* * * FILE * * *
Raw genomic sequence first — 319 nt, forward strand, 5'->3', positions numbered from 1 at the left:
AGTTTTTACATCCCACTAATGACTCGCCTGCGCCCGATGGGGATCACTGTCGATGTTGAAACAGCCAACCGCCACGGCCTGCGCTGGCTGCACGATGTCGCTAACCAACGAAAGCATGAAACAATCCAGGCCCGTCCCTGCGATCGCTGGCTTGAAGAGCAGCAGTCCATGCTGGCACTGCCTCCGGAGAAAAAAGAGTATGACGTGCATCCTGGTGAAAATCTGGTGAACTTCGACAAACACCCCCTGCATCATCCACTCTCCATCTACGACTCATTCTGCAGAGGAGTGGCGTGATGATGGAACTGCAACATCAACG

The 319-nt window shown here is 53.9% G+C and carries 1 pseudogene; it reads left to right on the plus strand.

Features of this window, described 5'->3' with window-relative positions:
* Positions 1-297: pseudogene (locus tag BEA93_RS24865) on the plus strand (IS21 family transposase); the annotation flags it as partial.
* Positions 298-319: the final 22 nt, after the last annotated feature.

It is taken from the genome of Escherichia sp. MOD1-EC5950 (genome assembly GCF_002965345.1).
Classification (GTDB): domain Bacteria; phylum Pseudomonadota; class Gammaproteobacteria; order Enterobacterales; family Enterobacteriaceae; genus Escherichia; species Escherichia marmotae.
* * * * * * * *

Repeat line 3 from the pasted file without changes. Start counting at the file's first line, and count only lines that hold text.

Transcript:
The 319-nt window shown here is 53.9% G+C and carries 1 pseudogene; it reads left to right on the plus strand.